Bulk email has become a tricky issue. To many, a regular message from a central source such as your local theater or community organization is a blessing. To others, it is annoying. The Federal Trade Commission has adopted a ruling called the CAN-SPAM Act in an attempt to curb spamming activity. Non-compliance can be costly in many ways. Here’s a link to the detail of the act:
Here are the top rules to keep your bulk email messages compliant:
• Your message must include your valid physical postal address. This can be your current street address, a post office box you’ve registered with the U.S. Postal Service, or a private mailbox you’ve registered with a commercial mail receiving agency established under Postal Service regulations.
• Ensure that you are only sending mail to users who specifically requested it. It is not advisable to purchase mailing lists or subscribe users by having an opt-in checkbox automatically checked on your website. • It is preferable to have a double/confirmed opt-in process. When users subscribe to your mailing list, send them an email asking them to click to confirm their opt-in. This will reduce the number of people who sign up from fake email addresses.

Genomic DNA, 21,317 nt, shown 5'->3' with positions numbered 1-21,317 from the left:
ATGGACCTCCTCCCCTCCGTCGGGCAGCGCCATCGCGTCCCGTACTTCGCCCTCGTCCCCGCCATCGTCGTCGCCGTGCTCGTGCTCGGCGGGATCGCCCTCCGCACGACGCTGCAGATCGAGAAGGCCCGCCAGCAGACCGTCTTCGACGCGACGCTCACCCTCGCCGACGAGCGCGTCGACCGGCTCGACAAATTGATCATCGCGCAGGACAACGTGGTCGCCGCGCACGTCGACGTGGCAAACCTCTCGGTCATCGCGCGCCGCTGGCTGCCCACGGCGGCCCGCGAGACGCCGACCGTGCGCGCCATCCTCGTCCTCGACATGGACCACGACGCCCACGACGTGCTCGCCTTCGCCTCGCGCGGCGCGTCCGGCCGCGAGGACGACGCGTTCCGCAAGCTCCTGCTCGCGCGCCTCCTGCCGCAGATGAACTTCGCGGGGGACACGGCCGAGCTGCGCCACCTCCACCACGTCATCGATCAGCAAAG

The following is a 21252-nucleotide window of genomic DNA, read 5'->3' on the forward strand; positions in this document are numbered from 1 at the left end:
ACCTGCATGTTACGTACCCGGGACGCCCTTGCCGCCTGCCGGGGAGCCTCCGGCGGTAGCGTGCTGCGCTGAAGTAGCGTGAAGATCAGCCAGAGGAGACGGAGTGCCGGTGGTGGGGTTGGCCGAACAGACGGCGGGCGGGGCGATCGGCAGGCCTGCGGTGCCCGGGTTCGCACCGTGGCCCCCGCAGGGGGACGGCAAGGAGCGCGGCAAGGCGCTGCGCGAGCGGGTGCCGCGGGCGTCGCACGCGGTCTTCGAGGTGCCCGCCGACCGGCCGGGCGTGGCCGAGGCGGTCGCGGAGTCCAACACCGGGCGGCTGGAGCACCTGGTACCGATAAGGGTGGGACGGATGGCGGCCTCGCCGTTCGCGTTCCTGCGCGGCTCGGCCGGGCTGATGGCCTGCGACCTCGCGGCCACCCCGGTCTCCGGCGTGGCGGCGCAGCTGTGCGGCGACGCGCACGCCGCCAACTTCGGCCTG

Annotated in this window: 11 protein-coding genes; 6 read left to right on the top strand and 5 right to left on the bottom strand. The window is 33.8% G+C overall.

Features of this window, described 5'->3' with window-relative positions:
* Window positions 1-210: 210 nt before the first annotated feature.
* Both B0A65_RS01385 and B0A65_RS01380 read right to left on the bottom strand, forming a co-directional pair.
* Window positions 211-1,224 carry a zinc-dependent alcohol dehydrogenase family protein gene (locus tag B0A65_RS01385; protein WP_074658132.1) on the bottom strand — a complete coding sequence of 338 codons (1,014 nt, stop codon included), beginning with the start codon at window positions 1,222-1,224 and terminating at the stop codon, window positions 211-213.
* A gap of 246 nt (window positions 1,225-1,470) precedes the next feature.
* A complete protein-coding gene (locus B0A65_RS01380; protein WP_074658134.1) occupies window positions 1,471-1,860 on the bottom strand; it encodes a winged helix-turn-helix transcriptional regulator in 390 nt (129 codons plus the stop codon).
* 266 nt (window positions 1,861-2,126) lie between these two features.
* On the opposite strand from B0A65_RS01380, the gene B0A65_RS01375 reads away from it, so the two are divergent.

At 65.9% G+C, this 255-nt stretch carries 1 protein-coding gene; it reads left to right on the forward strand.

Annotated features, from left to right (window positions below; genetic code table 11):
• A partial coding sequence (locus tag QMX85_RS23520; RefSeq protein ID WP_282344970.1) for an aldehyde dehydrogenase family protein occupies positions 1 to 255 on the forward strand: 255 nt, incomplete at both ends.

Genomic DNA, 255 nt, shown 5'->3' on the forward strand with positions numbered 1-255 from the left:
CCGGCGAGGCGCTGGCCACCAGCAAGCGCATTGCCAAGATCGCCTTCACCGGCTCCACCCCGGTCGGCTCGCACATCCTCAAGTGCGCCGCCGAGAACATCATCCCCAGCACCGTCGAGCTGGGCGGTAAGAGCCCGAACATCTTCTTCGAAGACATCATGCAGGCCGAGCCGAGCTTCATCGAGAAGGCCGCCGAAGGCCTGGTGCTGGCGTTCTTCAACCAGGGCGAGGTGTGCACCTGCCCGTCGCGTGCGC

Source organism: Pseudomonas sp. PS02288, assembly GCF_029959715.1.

• When users subscribe to your mailing list, tell them what mail to expect, how often to expect it, and what it will look like. Set recipient expectations clearly.
• Provide an obvious and visible unsubscribe process in your mail.
• Make it easy for users to unsubscribe from your mailing list. • Ensure the unsubscribe process is easy to use, such as a one-click unsubscribe web page. • Users should not have to log into a website in order to unsubscribe.
• Process unsubscribes immediately.
Note: If your bulk email message continues to land in your recipient’s spam filter, the recipient’s local spam settings may be responsible. You may want to add an advisory to your email instructing them to add your email address to their email whitelist.